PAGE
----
Return to Chalcot Road and turn left. Opposite Chalcot Square is another former residence of Sylvia Plath. Sylvia Plath and Ted Hughes lived at 3 Chalcot Square from February 1960 – August 1961. At the end of Chalcot Road, bear left into Chalcot Crescent with its beautiful Georgian houses. At the end of Chalcot Crescent, turn right into Regent’s Park Road, cross the road and enter Primrose Hill. Following the path through the park to the top of the hill you can admire the panoramic views across the capital. Primrose Hill is popular with kite fliers and frisbee flingers but is also ideal for relaxation or maybe a picnic.

“Sylvia and Ted settled in Primrose Hill, in a small, unfurnished flat at 3 Chalcot Square, which cost six guineas a week,”

6 guineas = 6 L 6 shillings pre 1971  I think

One of the downsides of living in the city, even then, was lack of space. The flat in Chalcot Square — where, in July 2000, English Heritage erected a blue plaque in Plath’s memory — comprised a bedroom, sitting room, kitchen and bathroom. ‘We are dreaming of a house where I can shout out to Ted from one end to the other and he won’t be able to hear me,’ she said. The price of a freehold house on Fitzroy Road, her favourite street in Primrose Hill, was £9,250 and although the area was, she said, ‘quite slummy’, she knew it was on the up.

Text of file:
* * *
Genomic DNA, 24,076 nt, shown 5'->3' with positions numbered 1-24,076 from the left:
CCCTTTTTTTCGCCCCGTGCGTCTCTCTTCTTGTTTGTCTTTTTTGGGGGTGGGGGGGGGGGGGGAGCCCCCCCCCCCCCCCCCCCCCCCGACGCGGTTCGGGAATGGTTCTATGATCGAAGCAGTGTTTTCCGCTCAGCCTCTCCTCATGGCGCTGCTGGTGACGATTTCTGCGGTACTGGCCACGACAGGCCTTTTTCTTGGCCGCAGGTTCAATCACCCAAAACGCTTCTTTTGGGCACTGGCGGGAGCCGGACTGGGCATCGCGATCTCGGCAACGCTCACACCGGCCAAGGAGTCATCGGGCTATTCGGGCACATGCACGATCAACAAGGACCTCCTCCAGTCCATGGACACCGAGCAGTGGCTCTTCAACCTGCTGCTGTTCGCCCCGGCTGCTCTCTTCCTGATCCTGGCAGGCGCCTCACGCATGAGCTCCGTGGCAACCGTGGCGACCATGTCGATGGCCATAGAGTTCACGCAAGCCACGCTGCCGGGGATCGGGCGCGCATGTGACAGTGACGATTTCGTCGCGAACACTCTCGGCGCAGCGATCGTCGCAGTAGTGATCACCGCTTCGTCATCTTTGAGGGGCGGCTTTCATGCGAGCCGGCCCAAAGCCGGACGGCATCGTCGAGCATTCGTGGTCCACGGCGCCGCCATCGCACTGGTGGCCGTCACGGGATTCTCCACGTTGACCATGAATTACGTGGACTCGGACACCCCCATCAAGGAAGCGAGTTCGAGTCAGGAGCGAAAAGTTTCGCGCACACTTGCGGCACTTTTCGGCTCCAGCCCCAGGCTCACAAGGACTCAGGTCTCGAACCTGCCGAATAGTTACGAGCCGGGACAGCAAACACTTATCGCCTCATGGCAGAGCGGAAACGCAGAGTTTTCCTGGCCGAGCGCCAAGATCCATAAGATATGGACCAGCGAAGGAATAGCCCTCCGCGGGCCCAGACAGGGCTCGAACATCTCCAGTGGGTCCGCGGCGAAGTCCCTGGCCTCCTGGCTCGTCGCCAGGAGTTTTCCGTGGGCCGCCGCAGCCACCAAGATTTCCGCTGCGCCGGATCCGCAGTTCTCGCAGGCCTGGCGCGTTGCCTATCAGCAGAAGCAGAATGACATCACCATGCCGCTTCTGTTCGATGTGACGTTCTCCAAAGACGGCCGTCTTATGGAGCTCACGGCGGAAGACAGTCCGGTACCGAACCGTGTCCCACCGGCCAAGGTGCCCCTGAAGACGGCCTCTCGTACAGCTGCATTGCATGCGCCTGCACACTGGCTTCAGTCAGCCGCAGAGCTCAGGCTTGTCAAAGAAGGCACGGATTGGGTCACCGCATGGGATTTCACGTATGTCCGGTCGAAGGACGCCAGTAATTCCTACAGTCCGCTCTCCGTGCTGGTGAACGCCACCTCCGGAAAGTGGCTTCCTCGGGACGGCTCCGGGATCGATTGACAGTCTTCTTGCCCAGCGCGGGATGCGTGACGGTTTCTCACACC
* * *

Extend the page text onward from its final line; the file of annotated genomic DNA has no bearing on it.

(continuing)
3 Chalcot Square home of Sylvia Plath and English Poet Ted Hughes

  “Al Alvarez, in his classic study of suicide, “The Savage God,” describes the scene at that Chalcot Square apartment. “It was so small that everything seemed sideways on.” But there was room for the essential: “A typewriter stood on a little table by the window, and they took turns at it, each working shifts while the other minded the baby.”



NW1, Chalcot Crescent, 37